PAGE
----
The Sinking Arizona Town Where Water and Politics Collide

In Arizona’s deeply conservative La Paz County, the most urgent issue facing many voters is not inflation or illegal immigration. It is the water being pumped from under their feet.

Giant farms have turned Arizona’s remote deserts about 100 miles west of Phoenix as green as fairways — the product of extracting an ocean of groundwater to grow alfalfa for dairy cows. Water experts say the pumping is sinking poor rural towns. The ground in parts of La Paz County has dropped more than five feet during three decades of farming. Pipes and home foundations are cracking. Wells are running dry.

“What’s going to happen if they take all the water?” asked Luis Zavala, 48, who emigrated from Mexico two decades ago to pick cantaloupes, another water-intensive crop that has been mostly replaced by hay for cows. Now, he works at a water and ice business in Salome, population 700, selling five-gallon jugs.

Even as political battles over abortion consume Arizona’s Capitol, Democrats have seized on water as a life-or-death election issue that they hope gives them an opening — however slight — to reach out to rural voters who abandoned the party.

“Water made me attorney general,” said Kris Mayes, a first-term Democrat who campaigned on cracking down on farms in western Arizona. “This is exactly the kind of issue we can win back some of rural America.”

Summers of record-setting heat and drought have raised doubts for many Arizonans about whether the state has enough water to sustain its farms and fast-growing cities.

A survey last month by Noble Predictive Insights, a Phoenix pollster, found that 60 percent of voters believed the state is running out of water.

Still, Democrats face suspicion in places like La Paz County, a patchwork of emerald-colored farm valleys and scorched mountain ranges whose mild winters draw retirees in RV’s and van-life vagabonds.

For years, populist “pinto Democrats” — named for the multicolored horse breed — survived in these rural corners of Arizona like cactuses in a hostile desert. They supported gun rights, defense and infrastructure projects that sloshed federal money around their communities, said Tom Zoellner, author of “Rim to River,” a chronicle of Arizona’s history and politics. In 1996, La Paz narrowly supported Bill Clinton’s re-election while Arizona’s biggest urban county, Maricopa, went for his Republican opponent.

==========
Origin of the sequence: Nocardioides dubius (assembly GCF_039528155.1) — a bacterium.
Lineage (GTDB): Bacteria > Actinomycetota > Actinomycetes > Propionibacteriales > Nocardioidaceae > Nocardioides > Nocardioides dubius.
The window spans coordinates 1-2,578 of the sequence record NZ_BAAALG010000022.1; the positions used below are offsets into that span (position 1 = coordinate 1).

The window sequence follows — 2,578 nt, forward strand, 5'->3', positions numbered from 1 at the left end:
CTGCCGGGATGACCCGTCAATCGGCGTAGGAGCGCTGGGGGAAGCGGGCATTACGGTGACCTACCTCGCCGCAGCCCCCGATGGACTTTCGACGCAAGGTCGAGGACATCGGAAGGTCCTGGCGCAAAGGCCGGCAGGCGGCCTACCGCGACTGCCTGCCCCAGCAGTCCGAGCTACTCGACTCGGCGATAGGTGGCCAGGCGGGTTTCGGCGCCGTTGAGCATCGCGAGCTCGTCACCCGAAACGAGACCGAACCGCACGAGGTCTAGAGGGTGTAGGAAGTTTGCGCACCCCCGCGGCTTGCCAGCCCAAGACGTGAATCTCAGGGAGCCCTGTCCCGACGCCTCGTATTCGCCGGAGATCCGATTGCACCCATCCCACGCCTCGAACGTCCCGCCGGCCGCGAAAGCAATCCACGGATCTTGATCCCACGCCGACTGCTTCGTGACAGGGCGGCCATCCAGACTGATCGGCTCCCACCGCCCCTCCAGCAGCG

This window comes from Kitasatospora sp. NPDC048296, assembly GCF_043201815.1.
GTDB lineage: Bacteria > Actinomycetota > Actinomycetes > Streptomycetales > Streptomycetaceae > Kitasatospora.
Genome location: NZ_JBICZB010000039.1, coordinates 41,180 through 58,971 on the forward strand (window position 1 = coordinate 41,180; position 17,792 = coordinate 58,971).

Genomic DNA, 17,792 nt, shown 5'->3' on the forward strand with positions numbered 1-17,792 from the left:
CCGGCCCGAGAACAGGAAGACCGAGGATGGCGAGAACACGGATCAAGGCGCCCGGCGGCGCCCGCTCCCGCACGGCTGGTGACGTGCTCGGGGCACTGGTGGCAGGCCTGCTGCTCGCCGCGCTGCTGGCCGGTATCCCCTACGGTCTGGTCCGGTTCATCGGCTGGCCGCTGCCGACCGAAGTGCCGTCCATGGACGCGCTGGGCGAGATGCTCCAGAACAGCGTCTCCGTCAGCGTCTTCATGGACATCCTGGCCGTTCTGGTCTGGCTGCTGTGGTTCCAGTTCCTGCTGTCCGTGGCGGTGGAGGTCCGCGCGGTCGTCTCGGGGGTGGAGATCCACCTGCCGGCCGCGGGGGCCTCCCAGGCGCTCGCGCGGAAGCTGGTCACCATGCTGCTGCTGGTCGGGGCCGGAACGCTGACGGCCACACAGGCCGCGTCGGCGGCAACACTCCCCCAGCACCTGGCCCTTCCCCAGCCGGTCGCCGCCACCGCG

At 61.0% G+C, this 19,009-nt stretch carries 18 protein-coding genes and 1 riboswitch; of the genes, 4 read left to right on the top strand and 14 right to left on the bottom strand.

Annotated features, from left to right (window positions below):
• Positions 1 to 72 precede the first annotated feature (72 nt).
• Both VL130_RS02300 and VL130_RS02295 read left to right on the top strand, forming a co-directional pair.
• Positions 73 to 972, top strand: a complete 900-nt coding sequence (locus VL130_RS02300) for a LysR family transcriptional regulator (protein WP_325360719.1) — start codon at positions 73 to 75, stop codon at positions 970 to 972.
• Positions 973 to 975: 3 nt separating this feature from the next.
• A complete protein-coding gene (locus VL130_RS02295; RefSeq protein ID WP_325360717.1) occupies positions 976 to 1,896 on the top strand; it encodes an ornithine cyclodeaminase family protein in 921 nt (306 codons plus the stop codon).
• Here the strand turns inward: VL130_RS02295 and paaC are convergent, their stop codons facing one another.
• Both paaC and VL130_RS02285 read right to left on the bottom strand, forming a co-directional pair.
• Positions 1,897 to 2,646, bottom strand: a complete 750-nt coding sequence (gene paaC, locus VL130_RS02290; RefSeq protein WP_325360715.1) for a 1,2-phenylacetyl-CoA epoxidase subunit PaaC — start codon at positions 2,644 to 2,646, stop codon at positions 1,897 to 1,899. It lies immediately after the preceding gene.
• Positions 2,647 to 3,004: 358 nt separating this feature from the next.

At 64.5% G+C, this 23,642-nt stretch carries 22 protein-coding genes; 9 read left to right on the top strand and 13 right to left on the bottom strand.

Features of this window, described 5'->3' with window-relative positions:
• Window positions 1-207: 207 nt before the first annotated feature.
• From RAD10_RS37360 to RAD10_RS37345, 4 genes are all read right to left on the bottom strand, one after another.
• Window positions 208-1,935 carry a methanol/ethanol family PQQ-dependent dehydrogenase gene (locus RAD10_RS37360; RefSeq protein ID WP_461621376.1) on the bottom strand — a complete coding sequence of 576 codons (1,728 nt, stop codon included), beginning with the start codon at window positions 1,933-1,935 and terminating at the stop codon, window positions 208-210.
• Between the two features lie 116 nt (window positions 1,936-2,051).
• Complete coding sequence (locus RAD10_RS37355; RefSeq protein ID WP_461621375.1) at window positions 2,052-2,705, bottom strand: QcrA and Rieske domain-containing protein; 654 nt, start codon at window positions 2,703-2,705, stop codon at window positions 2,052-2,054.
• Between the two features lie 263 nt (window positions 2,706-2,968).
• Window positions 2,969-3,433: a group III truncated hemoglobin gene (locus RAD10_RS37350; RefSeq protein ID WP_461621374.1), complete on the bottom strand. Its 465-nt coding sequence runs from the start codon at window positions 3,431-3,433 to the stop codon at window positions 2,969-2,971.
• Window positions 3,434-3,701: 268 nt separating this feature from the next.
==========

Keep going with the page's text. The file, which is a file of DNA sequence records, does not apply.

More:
But now, La Paz, population 17,000, reflects much of rural America’s transformation into bedrock MAGAland that accelerated with former President Donald J. Trump’s appeal to disaffected white voters. Snowbirds playing billiards at the Cactus Bar wear “Let’s Go Brandon” T-shirts mocking President Biden, and Trump flags flap from the off-road desert buggies that rumble through the mountains.

Mr. Trump gained ground over Democrats in rural places in 2020, winning 65 percent of rural votes compared with 59 percent in 2016, according to the Pew Research Center. La Paz County has gone even deeper red. Even after denying that there was a drought in California and proposing deep cuts to the federal agency that oversees major Western water projects, Mr. Trump won La Paz by 40 points in 2020. Some of his voters scoffed at the idea that the Democrats’ water offensive could make them reconsider their politics.

“Absolutely not,” said Jim Downing, an engineer who works with farms in the area. He accused Democrats and the news media of concocting a water crisis for “purely political” reasons, and said that big farms had been demonized for taking advantage of a legally available resource.

Nevertheless, he joined a crowd of about 150 people at the local library in Wenden, a La Paz farming town, one afternoon in April to hear Ms. Mayes talk about water. The turnout was far higher than the few dozen local officials had been hoping for.

Ms. Mayes has been canvassing the sites of Arizona’s water crises. She has held packed meetings in rural communities where groundwater pumping by a huge dairy farm has opened up fissures in the earth or where people’s 400-foot-deep wells are going dry.

She and other Democrats are talking up ways that money from President Biden’s Inflation Reduction Act and the bipartisan infrastructure legislation will fund drought relief projects and lay new pipes. “You have been ignored for far too long,” she told the crowd. “Consider the fact that I’m here and the fact that I agree with you.”